A world of advertising

by Ashley Klann

I hate flying home for the holidays. The ends justifies the means, so I do it, but the whole process of getting to the airport, being practically strip-searched in front of strangers, and having to hold a jumping jack pose while being electronically scanned is just ridiculous. I feel like it probably couldn’t get much worse.

When I finally get through that headache and am sitting in Logan’s kind of crappy terminals complete with hotel reject carpeting and linked chairs reeking of hospital waiting rooms, I take the free Wi-Fi gladly. I can waste some time on Facebook, keep mom up to date with my safe traveling, and see how much warmer it’s going to be when I’m home, and finally in the door.

This season, however, BMW wanted to make my life a little more ridiculous. Boston Logan, an airport that always prides itself on its free Wi-Fi for guests, now has BMW introducing the service. On their login page, the option for free Wi-Fi is only available if you take a survey or watch a video. Granted, I did write this in the meantime, so I wasn’t so subjected, but c’mon… Now, not only do I have advertisements blasting in my ear, on TVs and the intercom, but also on my own computer when I’m trying to get your free Wi-Fi? Enough already!

Catching Up

An interview with The Great Whiskey Rebellion

By Zach Shaw
Scarlet Staff

The Great Whiskey Rebellion at the '09 Battle of the Bands. Photo by Ashley Klann.

Geo Poor, Amy Levine, Emma Hyatt, and Nick Checchio have certainly accomplished more than most Clark musicians since graduating. Not only have they become staples on the campus music scene, but the Great Whiskey Rebellion has continued to move forward, expanding their fan base within the Massachusetts bar scene and releasing the EP On The Whiskey Trail.

Their unique blend of Irish folk music and live rock adrenaline has made them a fan favorite amongst mass audiences. It’s for that reason why many Clarkies get riled up whenever the Clark graduate band returns to campus.
GWR’s most recent return to Clark came at this year’s Spree Day.

After performing a blistering full hour set, I got the chance to sit down with the quartet to discuss the recording process of their debut release, the band’s start and transformation into their current state, their experience performing on and off campus, and what they hope the future holds for them. Continue reading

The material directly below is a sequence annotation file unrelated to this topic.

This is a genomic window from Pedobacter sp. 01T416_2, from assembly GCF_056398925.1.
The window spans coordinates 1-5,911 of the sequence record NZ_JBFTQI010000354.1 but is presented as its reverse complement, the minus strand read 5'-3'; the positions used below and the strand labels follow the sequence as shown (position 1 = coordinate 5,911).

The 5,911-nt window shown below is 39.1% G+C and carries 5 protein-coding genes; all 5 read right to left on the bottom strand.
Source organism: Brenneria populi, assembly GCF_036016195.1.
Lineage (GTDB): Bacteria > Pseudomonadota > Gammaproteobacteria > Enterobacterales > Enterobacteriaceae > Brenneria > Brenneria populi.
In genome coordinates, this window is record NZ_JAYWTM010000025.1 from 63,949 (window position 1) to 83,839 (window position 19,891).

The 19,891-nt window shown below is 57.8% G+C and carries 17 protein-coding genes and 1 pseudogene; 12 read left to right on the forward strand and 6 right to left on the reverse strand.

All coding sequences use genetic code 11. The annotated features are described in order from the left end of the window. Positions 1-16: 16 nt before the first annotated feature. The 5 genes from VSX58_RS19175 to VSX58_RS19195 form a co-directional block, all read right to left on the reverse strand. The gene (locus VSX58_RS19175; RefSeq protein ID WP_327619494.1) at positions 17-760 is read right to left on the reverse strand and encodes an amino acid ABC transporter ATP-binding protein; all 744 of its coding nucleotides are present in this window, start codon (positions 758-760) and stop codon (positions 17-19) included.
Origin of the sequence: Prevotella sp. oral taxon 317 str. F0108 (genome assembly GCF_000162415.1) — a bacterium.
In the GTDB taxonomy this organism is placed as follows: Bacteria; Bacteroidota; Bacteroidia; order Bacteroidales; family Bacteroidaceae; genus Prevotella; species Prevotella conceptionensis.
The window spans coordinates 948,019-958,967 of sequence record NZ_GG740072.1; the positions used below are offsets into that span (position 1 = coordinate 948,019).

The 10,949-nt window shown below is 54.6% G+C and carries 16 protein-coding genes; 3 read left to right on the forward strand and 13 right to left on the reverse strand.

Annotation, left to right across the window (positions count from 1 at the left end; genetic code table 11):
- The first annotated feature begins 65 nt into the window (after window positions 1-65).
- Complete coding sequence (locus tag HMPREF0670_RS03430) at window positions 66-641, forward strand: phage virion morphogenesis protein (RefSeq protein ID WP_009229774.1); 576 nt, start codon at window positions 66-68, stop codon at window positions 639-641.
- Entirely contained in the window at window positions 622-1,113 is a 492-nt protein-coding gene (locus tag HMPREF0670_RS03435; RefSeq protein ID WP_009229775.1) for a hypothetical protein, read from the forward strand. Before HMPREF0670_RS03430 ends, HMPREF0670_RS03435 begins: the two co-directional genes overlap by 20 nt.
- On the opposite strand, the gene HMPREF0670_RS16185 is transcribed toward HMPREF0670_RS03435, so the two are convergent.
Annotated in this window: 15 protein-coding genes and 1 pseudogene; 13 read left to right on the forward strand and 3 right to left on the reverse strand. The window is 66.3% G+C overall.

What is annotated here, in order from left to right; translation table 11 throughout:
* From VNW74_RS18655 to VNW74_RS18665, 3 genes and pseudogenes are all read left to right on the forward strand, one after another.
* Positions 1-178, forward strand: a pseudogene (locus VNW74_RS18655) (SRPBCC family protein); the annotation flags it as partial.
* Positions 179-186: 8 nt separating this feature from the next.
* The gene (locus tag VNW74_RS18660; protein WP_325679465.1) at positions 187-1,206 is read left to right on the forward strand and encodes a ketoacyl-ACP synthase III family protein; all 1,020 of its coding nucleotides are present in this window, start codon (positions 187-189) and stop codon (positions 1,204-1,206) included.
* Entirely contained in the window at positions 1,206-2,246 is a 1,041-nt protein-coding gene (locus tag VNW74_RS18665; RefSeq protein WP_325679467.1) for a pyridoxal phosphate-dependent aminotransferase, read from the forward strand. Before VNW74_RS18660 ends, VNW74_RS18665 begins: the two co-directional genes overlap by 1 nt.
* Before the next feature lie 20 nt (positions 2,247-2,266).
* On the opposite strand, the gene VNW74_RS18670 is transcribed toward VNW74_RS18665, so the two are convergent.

Geography students attend AAG conference

By Gerald E. Buker
Scarlet Staff

It’s that week again, where it seems like the entire Geography department takes off en masse to go to some mysterious place. In most geography courses, classes are canceled for the entire week.

Usually occurring in early April, most geography professors and many students head to the annual meeting of the Association of American Geographers (AAG).

Running from April 12th to the 16th, this year’s conference was held in one of America’s greatest cities – Seattle (Walshington). Utilizing the Washington State Convention Center and the Seattle Sheraton, there were approximately (check)4,000 participants taking part in close to 1,000 sessions over the five days. Continue reading

Art of the Americas wing opens at Boston’s MFA

By Ashley Klann
Executive Editor

After 11 years of preparation, the Museum of Fine Arts in Boston celebrated the opening of their new $345 million Art of the Americas wing on Saturday November 20th. Admission to the new area was free to the public, and the museum was packed with visitors lined out the door.

A wide-angle view of the 63-foot-high ceilings of the new Shapiro Family Courtyard

Fifty-three new galleries are now open in the new wing devoted North, South and Central American art from the Pre-Columbian era through the third quarter of the twentieth century, adding 133,491 square feet to the museum’s footprint, a 28 percent increase.

The new wing highlight’s the city’s central role in American history. Boston’s MFA was founded in 1870 and has been expanding ever since.

Many of the wing’s galleries are dedicated to individual artists or artistic movements including Native North American art, African-American artists, the colonial portraiture of John Singleton Copley and Gilbert Stuart, silverware of Paul Revere, the Hudson River School of landscape painting, photography, and works by John Singer Sargent. Continue reading